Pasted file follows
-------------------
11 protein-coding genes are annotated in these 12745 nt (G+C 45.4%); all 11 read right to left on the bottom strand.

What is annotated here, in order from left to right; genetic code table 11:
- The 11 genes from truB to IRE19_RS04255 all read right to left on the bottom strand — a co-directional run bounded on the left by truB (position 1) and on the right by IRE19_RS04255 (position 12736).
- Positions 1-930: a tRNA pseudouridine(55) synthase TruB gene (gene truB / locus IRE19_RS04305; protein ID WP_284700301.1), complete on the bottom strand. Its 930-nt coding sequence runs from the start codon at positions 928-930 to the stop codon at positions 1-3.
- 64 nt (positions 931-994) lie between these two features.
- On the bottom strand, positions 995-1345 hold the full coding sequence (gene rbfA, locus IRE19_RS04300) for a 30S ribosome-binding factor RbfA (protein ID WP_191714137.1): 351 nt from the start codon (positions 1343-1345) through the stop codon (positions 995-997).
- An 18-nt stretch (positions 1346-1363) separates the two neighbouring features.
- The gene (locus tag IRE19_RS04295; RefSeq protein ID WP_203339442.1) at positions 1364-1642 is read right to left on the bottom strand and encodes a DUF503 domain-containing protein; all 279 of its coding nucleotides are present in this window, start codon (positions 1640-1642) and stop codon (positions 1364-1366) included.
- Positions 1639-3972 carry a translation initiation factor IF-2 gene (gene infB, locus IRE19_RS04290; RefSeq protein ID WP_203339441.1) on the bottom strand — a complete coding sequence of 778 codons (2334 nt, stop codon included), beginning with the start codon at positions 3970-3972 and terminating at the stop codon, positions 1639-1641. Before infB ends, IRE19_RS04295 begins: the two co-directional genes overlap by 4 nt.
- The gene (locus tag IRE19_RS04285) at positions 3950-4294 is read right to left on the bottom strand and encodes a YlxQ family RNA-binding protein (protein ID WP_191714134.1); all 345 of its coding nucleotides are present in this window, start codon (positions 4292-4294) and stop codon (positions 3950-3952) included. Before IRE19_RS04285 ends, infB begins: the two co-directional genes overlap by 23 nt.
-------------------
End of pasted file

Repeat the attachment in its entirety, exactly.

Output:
11 protein-coding genes are annotated in these 12745 nt (G+C 45.4%); all 11 read right to left on the bottom strand.

What is annotated here, in order from left to right; genetic code table 11:
- The 11 genes from truB to IRE19_RS04255 all read right to left on the bottom strand — a co-directional run bounded on the left by truB (position 1) and on the right by IRE19_RS04255 (position 12736).
- Positions 1-930: a tRNA pseudouridine(55) synthase TruB gene (gene truB / locus IRE19_RS04305; protein ID WP_284700301.1), complete on the bottom strand. Its 930-nt coding sequence runs from the start codon at positions 928-930 to the stop codon at positions 1-3.
- 64 nt (positions 931-994) lie between these two features.
- On the bottom strand, positions 995-1345 hold the full coding sequence (gene rbfA, locus IRE19_RS04300) for a 30S ribosome-binding factor RbfA (protein ID WP_191714137.1): 351 nt from the start codon (positions 1343-1345) through the stop codon (positions 995-997).
- An 18-nt stretch (positions 1346-1363) separates the two neighbouring features.
- The gene (locus tag IRE19_RS04295; RefSeq protein ID WP_203339442.1) at positions 1364-1642 is read right to left on the bottom strand and encodes a DUF503 domain-containing protein; all 279 of its coding nucleotides are present in this window, start codon (positions 1640-1642) and stop codon (positions 1364-1366) included.
- Positions 1639-3972 carry a translation initiation factor IF-2 gene (gene infB, locus IRE19_RS04290; RefSeq protein ID WP_203339441.1) on the bottom strand — a complete coding sequence of 778 codons (2334 nt, stop codon included), beginning with the start codon at positions 3970-3972 and terminating at the stop codon, positions 1639-1641. Before infB ends, IRE19_RS04295 begins: the two co-directional genes overlap by 4 nt.
- The gene (locus tag IRE19_RS04285) at positions 3950-4294 is read right to left on the bottom strand and encodes a YlxQ family RNA-binding protein (protein ID WP_191714134.1); all 345 of its coding nucleotides are present in this window, start codon (positions 4292-4294) and stop codon (positions 3950-3952) included. Before IRE19_RS04285 ends, infB begins: the two co-directional genes overlap by 23 nt.